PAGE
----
At a book promotion event, the writer Mikhail Shishkin told a little story about how he became a writer. He was 15, and in love for the first time. He went to tell his love of his feelings, and when he opened his mouth he realized he did not have words for what he wanted to say. It might be said now that even after years of struggle with the Russian language, and after becoming become an award-winning novelist and essayist, and marrying another woman, a student of his, and raising two children with her: Mikhail Shishkin has never been so articulate as he was that day, open-mouthed and tongue-tied, facing his first love.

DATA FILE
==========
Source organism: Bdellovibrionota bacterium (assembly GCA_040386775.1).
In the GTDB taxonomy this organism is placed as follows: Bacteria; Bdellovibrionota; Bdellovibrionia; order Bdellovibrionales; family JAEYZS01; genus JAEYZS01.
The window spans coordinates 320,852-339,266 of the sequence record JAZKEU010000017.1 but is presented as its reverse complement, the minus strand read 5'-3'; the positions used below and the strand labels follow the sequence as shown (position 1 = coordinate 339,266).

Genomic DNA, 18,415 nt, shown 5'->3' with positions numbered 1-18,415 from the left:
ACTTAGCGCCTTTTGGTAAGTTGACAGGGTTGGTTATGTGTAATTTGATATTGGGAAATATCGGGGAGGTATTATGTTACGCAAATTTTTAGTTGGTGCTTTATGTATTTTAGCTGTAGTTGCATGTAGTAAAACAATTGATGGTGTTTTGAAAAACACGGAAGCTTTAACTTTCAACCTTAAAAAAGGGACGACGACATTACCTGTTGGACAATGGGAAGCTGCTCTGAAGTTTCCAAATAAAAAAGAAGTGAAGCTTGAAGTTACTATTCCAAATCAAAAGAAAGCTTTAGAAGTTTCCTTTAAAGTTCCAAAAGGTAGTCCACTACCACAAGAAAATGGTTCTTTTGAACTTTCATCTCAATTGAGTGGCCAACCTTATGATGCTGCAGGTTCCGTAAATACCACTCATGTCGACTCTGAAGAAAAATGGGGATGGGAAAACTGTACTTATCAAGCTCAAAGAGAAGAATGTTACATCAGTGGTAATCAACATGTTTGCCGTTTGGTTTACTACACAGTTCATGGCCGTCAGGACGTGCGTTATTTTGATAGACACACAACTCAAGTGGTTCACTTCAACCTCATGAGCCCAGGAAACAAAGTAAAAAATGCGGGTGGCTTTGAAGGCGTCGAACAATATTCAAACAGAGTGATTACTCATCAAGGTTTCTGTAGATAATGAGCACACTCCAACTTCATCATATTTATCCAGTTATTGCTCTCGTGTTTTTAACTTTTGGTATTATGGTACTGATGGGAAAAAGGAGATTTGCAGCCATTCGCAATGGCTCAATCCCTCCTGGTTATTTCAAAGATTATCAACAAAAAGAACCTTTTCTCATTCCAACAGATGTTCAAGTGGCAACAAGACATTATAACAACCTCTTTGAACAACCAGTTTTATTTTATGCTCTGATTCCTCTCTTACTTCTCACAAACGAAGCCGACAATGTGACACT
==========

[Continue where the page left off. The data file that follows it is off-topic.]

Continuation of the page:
Bibliographic information: The event was held at the McNally Jackson bookstore in New York City and featured Shishkin, his American translator Marian Schwartz, and his American publisher, Chad Post of Open Letter Books — all talking about Shiskin’s novel Венерин Волос and the soon to be published translation of it: Maiden Hair.
Afterwords from the winter of 1598-1599
Claudio, after Hero’s father has consented to their marriage, in Much Ado About Nothing: “Silence is the perfectest herald of joy; I were but little happy, if I could say how much.”